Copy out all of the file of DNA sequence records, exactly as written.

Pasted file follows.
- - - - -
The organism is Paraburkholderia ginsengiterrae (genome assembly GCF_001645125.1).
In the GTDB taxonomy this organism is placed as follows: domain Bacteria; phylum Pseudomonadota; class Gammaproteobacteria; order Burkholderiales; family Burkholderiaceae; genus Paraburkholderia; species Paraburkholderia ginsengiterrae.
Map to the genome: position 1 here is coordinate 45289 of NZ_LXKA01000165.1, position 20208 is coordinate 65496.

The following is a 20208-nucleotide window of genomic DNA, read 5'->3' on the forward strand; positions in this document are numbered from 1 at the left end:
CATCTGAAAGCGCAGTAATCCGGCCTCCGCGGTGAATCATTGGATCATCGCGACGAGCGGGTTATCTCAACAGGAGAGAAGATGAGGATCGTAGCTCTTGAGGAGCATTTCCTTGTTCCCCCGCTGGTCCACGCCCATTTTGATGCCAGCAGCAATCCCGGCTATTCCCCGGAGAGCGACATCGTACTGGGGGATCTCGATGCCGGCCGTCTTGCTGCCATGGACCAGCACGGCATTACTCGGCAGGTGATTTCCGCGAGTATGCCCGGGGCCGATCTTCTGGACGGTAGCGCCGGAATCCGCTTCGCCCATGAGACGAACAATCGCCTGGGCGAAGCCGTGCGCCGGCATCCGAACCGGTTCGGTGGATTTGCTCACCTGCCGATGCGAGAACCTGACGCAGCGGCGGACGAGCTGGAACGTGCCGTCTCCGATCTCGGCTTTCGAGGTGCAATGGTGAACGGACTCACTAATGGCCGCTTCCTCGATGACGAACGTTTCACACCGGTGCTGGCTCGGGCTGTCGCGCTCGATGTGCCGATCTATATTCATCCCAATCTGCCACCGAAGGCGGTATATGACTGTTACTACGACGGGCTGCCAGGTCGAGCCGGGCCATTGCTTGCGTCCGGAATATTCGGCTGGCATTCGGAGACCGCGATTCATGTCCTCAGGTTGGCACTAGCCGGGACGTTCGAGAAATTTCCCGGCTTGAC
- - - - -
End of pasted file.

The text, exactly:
The organism is Paraburkholderia ginsengiterrae (genome assembly GCF_001645125.1).
In the GTDB taxonomy this organism is placed as follows: domain Bacteria; phylum Pseudomonadota; class Gammaproteobacteria; order Burkholderiales; family Burkholderiaceae; genus Paraburkholderia; species Paraburkholderia ginsengiterrae.
Map to the genome: position 1 here is coordinate 45289 of NZ_LXKA01000165.1, position 20208 is coordinate 65496.

The following is a 20208-nucleotide window of genomic DNA, read 5'->3' on the forward strand; positions in this document are numbered from 1 at the left end:
CATCTGAAAGCGCAGTAATCCGGCCTCCGCGGTGAATCATTGGATCATCGCGACGAGCGGGTTATCTCAACAGGAGAGAAGATGAGGATCGTAGCTCTTGAGGAGCATTTCCTTGTTCCCCCGCTGGTCCACGCCCATTTTGATGCCAGCAGCAATCCCGGCTATTCCCCGGAGAGCGACATCGTACTGGGGGATCTCGATGCCGGCCGTCTTGCTGCCATGGACCAGCACGGCATTACTCGGCAGGTGATTTCCGCGAGTATGCCCGGGGCCGATCTTCTGGACGGTAGCGCCGGAATCCGCTTCGCCCATGAGACGAACAATCGCCTGGGCGAAGCCGTGCGCCGGCATCCGAACCGGTTCGGTGGATTTGCTCACCTGCCGATGCGAGAACCTGACGCAGCGGCGGACGAGCTGGAACGTGCCGTCTCCGATCTCGGCTTTCGAGGTGCAATGGTGAACGGACTCACTAATGGCCGCTTCCTCGATGACGAACGTTTCACACCGGTGCTGGCTCGGGCTGTCGCGCTCGATGTGCCGATCTATATTCATCCCAATCTGCCACCGAAGGCGGTATATGACTGTTACTACGACGGGCTGCCAGGTCGAGCCGGGCCATTGCTTGCGTCCGGAATATTCGGCTGGCATTCGGAGACCGCGATTCATGTCCTCAGGTTGGCACTAGCCGGGACGTTCGAGAAATTTCCCGGCTTGAC